What’s the difference between Japanese kombucha and western world kombucha?

/ Omar de Armas

Recently, Kombucha has gained a lot of reputation and popularity in United States and European countries. The word kombucha originated from Japan but meaning has changed and Kombucha now points out two different things. When people in western culture think of kombucha, they are talking about acidic fermented tea originated from Northeast China and Russia that contains many bacteria and yeasts. However, Japanese kombucha, is made from kombu kelp, as the word kombucha directly translates to “kombu kelp tea”. Japanese kombucha is made from regular or powdered kombu often mixed with green tea and poured over hot water, while western kombucha is made from dividing yeast from kombucha mother. Kombu kelp contains rich minerals and Umami, making plain water full of tastes.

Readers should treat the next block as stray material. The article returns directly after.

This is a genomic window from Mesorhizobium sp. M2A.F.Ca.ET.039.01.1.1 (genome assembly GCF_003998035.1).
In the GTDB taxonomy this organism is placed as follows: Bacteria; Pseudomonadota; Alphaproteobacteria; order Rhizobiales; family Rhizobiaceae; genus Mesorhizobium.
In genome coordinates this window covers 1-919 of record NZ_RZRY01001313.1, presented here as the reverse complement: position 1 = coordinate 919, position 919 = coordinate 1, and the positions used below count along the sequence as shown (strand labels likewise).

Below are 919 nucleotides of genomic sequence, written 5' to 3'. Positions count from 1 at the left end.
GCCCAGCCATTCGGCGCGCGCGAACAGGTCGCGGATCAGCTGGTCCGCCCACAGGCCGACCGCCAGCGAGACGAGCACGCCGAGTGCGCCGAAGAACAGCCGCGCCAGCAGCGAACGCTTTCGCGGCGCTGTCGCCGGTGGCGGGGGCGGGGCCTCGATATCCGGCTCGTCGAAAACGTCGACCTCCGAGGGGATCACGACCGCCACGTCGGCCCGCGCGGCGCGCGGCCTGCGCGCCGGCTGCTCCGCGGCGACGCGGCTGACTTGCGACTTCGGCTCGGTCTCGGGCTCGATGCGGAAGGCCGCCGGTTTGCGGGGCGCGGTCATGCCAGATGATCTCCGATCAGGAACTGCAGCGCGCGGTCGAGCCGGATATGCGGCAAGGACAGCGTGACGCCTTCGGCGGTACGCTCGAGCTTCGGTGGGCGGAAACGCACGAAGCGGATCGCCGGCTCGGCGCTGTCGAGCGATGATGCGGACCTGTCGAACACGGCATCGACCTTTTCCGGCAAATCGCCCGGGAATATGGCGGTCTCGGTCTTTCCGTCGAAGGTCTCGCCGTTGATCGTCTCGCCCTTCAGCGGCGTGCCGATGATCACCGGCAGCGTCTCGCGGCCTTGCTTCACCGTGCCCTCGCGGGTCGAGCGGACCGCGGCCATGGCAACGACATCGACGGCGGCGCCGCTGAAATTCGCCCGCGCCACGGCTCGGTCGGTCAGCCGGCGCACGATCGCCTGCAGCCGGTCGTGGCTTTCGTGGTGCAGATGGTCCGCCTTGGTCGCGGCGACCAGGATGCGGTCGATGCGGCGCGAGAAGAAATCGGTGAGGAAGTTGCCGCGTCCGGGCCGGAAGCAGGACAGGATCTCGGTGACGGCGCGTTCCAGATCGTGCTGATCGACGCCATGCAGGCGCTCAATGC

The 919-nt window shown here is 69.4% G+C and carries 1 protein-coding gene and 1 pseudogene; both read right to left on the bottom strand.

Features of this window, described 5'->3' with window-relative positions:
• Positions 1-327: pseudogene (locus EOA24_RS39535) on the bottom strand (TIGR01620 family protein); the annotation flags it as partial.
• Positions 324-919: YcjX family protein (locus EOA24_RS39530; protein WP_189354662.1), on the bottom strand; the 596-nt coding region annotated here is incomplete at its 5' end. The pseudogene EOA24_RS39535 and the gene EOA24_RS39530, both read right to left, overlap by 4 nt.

In Japan, western kombucha were called “mushroom red tea” because of all the fungus and how layer of bacteria looks like umbrella in the fermenting process. Western kombucha have gained popularity on 1970’s in Japan due to its health reason and easy to reproduce between families with low cost.

Now, how did change in the meaning of kombucha occurred? Its etymology has not been certain but it is believed that thick gelatin layer on the tea resembled seaweed, thus, getting the name kombucha. Kombucha might mean different in Japan and US, but both teas have a lot of health and beauty benefit by consuming them. Why not try both kombucha and share this trivia to people who love drinking western kombucha.